The new coronavirus sweeping the globe since the start of the year could knock investors' go-to strategy for risk-off markets over the past decade — buy the dip, with a focus on U.S. equities — off its pedestal, analysts say.
In a worst-case scenario of countries beyond China, the virus' epicenter, having to follow its lead in shutting down material chunks of their economies to control the outbreak, the monetary policy elixir the U.S. Federal Reserve and other central banks have been serving up could fall flat, they predict.
This is not a typical "buy the dip" situation, given the significant uncertainty around the path of COVID-19 and its impact on economic growth and earnings per share, said Erik Knutzen, managing director and chief investment officer-multiasset with New York-based Neuberger Berman Group LLC.
Wild market gyrations over the two weeks through March 6 — a period that saw investors' first attempts to discount COVID-19's likely impact on U.S.-listed companies — suggest clarity is in short supply just yet. The market — after an initial week that saw the Dow Jones industrial average plummet more than 12% — took on a manic-depressive feel for the week that followed, with more than 1,000-point gains on March 2 and March 4 interspersed with declines of roughly 785 points on March 3, 970 points on March 5 and 257 points on March 6, for a 10.8% fall over the two-week period.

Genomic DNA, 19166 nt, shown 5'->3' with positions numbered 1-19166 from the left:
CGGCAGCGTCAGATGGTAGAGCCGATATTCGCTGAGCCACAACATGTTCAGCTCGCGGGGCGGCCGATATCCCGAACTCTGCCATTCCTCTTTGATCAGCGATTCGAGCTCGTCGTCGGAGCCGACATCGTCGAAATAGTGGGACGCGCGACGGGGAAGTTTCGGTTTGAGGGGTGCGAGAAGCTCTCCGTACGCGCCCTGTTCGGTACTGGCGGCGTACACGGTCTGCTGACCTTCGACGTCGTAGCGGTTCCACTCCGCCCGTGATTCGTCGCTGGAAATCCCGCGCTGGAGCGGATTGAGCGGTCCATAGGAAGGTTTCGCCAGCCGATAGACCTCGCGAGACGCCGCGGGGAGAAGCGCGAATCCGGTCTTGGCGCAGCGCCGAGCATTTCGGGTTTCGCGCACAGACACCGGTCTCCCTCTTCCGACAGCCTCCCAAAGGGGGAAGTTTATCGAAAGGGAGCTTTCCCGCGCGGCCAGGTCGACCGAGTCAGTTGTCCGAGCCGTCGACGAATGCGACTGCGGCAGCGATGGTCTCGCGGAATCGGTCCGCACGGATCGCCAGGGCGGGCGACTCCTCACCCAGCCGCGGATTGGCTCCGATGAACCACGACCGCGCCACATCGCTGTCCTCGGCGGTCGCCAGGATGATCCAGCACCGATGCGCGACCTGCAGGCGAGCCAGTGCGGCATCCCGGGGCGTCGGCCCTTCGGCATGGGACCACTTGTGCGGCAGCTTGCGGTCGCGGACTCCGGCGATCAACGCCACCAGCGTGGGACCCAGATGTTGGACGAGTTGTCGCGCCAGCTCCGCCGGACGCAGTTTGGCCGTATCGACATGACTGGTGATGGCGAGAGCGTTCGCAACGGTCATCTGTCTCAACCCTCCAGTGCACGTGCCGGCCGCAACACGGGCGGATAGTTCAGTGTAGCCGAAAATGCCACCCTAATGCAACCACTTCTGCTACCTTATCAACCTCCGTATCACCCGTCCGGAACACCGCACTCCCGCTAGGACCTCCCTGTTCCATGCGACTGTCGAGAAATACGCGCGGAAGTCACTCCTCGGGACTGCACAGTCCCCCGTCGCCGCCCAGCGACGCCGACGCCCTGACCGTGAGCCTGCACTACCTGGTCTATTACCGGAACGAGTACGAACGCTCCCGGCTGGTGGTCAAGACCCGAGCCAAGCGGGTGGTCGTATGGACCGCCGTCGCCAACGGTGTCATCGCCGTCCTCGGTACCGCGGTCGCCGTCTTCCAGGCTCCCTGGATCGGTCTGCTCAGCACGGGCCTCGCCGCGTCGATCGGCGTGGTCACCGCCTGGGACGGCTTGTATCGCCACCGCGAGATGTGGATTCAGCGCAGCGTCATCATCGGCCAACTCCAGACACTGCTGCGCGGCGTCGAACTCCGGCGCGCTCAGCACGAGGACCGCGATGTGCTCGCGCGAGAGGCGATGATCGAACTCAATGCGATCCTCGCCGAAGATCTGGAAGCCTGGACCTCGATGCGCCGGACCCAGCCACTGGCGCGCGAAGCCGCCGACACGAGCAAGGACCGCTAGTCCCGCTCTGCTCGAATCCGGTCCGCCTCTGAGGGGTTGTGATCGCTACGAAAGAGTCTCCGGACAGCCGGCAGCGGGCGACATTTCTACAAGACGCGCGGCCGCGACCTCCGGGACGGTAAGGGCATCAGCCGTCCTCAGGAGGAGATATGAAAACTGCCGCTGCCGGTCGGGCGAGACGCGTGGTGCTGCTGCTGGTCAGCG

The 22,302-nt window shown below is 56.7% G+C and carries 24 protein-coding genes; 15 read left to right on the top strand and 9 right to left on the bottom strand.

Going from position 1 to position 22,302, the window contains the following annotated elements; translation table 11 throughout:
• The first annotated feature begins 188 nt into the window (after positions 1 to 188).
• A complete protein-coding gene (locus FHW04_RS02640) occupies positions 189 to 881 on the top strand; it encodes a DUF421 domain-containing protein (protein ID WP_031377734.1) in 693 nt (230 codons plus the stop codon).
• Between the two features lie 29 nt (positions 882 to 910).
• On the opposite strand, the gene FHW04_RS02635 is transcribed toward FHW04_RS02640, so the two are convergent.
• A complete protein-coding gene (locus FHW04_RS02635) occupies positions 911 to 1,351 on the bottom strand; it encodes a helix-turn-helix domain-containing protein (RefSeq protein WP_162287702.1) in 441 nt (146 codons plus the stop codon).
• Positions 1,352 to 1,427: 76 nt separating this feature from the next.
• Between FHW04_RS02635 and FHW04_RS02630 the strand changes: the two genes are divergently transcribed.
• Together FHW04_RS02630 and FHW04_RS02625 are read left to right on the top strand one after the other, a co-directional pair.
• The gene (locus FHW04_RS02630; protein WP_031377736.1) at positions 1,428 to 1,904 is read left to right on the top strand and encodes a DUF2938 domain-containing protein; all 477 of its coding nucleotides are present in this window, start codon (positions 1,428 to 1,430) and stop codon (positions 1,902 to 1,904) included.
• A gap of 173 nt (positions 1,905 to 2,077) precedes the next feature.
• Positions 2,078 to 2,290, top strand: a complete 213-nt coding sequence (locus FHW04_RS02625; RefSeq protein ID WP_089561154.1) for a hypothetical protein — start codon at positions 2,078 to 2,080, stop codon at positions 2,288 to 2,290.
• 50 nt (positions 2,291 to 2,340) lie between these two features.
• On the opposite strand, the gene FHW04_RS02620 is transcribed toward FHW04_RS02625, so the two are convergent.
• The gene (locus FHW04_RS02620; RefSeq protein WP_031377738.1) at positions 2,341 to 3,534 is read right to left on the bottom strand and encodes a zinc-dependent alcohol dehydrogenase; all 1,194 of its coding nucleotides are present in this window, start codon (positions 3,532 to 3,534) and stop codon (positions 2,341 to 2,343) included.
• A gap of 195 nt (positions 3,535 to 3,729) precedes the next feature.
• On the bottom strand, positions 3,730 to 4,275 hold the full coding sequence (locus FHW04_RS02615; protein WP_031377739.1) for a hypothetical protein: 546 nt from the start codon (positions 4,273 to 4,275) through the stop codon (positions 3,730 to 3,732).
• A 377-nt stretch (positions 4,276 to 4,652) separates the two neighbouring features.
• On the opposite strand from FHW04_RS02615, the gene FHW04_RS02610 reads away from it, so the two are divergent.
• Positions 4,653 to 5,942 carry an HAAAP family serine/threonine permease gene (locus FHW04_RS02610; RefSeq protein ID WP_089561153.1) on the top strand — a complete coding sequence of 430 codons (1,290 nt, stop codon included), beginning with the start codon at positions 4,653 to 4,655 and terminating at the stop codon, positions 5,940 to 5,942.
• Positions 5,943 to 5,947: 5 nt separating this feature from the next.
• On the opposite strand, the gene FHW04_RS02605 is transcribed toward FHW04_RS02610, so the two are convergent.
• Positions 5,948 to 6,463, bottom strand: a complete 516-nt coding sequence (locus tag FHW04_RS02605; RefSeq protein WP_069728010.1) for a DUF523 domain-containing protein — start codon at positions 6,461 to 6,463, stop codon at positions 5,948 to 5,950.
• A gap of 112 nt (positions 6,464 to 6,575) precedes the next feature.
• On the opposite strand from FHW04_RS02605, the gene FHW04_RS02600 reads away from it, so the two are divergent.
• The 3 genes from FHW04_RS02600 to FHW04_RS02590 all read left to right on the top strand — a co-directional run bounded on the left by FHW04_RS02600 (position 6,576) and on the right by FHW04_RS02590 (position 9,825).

"It will take months for investors to gain clarity on this and over that time period, we expect volatility to remain elevated," Mr. Knutzen said.
Investors accustomed to central banks injecting liquidity into the system at any sign of market or economic stress "would be wise … not to see this as a reflexive buying opportunity," agreed Paras Anand, Singapore-based chief investment officer, Asia-Pacific, with Fidelity International, in a March 4 presentation.
At the end of the day, that effective monetary policy put has had "a greater impact on asset prices than on the economy, (and) investors are starting to question whether the playbook has … stopped working," Mr. Anand said.